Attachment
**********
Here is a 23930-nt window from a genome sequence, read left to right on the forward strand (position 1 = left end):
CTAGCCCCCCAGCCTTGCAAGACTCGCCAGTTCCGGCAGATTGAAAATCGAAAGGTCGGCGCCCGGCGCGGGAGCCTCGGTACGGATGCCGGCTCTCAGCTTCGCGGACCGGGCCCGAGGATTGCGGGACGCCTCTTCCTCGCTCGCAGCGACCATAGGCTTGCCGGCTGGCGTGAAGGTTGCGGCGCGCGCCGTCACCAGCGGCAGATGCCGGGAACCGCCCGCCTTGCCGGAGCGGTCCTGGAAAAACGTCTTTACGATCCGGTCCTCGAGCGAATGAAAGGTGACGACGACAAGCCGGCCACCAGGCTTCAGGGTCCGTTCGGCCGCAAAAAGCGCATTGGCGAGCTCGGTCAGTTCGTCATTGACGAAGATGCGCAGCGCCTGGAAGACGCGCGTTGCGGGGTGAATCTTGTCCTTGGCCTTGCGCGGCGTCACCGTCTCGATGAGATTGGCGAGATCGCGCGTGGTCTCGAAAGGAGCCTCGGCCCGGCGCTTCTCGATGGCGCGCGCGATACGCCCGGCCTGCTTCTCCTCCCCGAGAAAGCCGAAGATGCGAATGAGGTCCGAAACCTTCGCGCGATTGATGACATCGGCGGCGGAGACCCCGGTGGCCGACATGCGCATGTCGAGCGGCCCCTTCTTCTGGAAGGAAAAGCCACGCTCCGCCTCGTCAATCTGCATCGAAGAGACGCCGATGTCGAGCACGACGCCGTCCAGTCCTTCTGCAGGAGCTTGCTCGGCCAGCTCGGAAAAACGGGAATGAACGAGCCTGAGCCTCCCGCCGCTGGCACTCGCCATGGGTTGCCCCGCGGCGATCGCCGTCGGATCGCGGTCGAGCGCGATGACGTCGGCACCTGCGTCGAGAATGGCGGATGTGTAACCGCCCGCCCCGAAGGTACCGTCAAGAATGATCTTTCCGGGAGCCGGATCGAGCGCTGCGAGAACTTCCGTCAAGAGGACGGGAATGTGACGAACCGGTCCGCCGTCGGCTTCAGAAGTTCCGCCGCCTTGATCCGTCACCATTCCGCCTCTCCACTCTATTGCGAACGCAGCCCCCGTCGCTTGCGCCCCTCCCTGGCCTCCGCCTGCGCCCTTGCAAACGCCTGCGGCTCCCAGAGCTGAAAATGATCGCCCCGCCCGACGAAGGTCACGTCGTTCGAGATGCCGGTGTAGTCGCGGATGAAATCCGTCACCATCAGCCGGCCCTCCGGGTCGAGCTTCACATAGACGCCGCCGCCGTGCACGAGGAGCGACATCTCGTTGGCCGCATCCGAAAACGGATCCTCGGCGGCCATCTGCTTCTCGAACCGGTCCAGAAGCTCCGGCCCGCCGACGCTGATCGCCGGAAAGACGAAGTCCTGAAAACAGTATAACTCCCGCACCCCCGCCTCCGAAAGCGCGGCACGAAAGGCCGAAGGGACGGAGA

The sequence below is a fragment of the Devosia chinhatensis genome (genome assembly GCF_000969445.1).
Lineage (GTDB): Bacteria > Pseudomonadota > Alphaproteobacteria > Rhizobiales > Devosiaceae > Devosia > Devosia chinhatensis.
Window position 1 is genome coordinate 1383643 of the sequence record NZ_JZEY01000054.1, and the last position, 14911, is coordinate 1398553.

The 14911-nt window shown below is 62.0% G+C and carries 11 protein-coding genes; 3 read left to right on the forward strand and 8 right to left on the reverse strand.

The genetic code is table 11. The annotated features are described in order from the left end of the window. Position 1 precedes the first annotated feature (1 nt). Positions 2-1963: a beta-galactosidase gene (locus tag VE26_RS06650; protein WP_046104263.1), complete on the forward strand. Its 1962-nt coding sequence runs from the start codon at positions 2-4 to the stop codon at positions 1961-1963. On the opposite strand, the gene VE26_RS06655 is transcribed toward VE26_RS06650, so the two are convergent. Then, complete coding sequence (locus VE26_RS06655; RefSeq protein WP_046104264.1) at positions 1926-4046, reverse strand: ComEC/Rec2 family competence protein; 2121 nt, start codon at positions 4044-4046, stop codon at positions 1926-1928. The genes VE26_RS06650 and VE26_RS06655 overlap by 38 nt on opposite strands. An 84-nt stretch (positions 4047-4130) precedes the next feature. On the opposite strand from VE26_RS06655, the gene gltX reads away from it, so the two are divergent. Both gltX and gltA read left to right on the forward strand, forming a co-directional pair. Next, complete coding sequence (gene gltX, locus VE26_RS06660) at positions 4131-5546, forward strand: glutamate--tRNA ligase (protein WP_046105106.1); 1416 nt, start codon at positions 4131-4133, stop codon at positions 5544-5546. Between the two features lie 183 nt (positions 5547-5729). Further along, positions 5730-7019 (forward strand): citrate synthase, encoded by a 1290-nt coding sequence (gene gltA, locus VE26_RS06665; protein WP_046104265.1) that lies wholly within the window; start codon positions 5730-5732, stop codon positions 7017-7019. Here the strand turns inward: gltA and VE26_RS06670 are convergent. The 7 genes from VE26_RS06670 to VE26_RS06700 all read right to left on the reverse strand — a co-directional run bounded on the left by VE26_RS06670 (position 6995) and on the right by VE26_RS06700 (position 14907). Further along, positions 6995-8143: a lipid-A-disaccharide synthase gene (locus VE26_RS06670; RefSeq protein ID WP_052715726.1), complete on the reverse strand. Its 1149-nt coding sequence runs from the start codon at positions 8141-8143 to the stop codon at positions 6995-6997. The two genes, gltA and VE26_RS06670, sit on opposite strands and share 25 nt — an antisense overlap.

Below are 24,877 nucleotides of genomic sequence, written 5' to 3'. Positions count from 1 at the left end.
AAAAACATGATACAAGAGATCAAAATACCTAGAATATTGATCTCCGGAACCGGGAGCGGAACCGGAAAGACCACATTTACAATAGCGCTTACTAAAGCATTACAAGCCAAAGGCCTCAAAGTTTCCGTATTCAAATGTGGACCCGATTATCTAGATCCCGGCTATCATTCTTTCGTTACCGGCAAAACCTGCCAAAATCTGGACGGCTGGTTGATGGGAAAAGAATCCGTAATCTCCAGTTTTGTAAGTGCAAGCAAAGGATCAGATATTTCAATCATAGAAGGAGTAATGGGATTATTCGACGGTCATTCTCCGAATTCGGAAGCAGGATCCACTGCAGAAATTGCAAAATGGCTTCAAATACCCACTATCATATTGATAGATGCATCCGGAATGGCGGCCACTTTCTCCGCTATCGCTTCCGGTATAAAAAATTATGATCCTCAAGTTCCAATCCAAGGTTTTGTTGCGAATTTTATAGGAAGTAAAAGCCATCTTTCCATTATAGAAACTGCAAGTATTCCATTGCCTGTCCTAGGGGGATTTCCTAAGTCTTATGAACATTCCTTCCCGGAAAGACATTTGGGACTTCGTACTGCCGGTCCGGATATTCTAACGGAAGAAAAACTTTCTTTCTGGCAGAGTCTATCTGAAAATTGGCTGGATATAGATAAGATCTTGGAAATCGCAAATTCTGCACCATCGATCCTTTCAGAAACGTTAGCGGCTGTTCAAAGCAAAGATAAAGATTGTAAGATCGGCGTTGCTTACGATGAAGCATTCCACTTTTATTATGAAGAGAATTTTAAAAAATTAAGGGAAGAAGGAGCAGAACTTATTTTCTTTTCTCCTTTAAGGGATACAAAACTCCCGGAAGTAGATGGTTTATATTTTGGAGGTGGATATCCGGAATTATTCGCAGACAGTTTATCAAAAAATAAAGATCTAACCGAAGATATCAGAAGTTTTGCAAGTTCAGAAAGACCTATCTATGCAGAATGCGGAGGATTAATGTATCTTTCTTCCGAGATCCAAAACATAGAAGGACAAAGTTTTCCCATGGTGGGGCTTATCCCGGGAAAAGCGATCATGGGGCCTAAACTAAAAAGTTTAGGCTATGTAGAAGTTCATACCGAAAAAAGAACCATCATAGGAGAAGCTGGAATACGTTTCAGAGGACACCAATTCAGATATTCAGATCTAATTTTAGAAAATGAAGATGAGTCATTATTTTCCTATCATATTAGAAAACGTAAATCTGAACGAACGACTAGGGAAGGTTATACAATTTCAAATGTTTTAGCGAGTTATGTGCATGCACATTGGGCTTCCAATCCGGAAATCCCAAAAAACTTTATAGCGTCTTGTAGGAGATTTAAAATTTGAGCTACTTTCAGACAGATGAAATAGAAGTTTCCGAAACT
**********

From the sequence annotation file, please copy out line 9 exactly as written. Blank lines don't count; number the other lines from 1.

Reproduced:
AAAAACATGATACAAGAGATCAAAATACCTAGAATATTGATCTCCGGAACCGGGAGCGGAACCGGAAAGACCACATTTACAATAGCGCTTACTAAAGCATTACAAGCCAAAGGCCTCAAAGTTTCCGTATTCAAATGTGGACCCGATTATCTAGATCCCGGCTATCATTCTTTCGTTACCGGCAAAACCTGCCAAAATCTGGACGGCTGGTTGATGGGAAAAGAATCCGTAATCTCCAGTTTTGTAAGTGCAAGCAAAGGATCAGATATTTCAATCATAGAAGGAGTAATGGGATTATTCGACGGTCATTCTCCGAATTCGGAAGCAGGATCCACTGCAGAAATTGCAAAATGGCTTCAAATACCCACTATCATATTGATAGATGCATCCGGAATGGCGGCCACTTTCTCCGCTATCGCTTCCGGTATAAAAAATTATGATCCTCAAGTTCCAATCCAAGGTTTTGTTGCGAATTTTATAGGAAGTAAAAGCCATCTTTCCATTATAGAAACTGCAAGTATTCCATTGCCTGTCCTAGGGGGATTTCCTAAGTCTTATGAACATTCCTTCCCGGAAAGACATTTGGGACTTCGTACTGCCGGTCCGGATATTCTAACGGAAGAAAAACTTTCTTTCTGGCAGAGTCTATCTGAAAATTGGCTGGATATAGATAAGATCTTGGAAATCGCAAATTCTGCACCATCGATCCTTTCAGAAACGTTAGCGGCTGTTCAAAGCAAAGATAAAGATTGTAAGATCGGCGTTGCTTACGATGAAGCATTCCACTTTTATTATGAAGAGAATTTTAAAAAATTAAGGGAAGAAGGAGCAGAACTTATTTTCTTTTCTCCTTTAAGGGATACAAAACTCCCGGAAGTAGATGGTTTATATTTTGGAGGTGGATATCCGGAATTATTCGCAGACAGTTTATCAAAAAATAAAGATCTAACCGAAGATATCAGAAGTTTTGCAAGTTCAGAAAGACCTATCTATGCAGAATGCGGAGGATTAATGTATCTTTCTTCCGAGATCCAAAACATAGAAGGACAAAGTTTTCCCATGGTGGGGCTTATCCCGGGAAAAGCGATCATGGGGCCTAAACTAAAAAGTTTAGGCTATGTAGAAGTTCATACCGAAAAAAGAACCATCATAGGAGAAGCTGGAATACGTTTCAGAGGACACCAATTCAGATATTCAGATCTAATTTTAGAAAATGAAGATGAGTCATTATTTTCCTATCATATTAGAAAACGTAAATCTGAACGAACGACTAGGGAAGGTTATACAATTTCAAATGTTTTAGCGAGTTATGTGCATGCACATTGGGCTTCCAATCCGGAAATCCCAAAAAACTTTATAGCGTCTTGTAGGAGATTTAAAATTTGAGCTACTTTCAGACAGATGAAATAGAAGTTTCCGAAACT